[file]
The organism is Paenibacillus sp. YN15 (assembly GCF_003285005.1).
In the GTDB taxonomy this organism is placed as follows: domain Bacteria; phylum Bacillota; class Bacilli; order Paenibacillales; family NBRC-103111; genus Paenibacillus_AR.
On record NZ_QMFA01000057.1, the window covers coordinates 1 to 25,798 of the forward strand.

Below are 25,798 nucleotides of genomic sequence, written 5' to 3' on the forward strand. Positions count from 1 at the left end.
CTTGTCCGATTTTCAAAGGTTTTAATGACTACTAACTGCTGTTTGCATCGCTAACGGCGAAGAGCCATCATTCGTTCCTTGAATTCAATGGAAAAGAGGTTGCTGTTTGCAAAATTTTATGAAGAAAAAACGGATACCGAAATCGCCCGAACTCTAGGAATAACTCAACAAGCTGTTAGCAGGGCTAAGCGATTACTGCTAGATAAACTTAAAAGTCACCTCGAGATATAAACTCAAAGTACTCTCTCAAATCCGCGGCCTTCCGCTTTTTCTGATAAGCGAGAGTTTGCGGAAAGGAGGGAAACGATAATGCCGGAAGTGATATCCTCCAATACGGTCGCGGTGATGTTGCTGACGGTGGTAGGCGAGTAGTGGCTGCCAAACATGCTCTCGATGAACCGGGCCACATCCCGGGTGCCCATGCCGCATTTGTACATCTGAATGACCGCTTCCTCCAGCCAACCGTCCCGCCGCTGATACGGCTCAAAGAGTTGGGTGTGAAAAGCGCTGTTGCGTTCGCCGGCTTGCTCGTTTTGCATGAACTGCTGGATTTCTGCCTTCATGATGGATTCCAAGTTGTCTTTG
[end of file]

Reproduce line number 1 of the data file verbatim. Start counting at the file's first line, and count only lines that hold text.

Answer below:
The organism is Paenibacillus sp. YN15 (assembly GCF_003285005.1).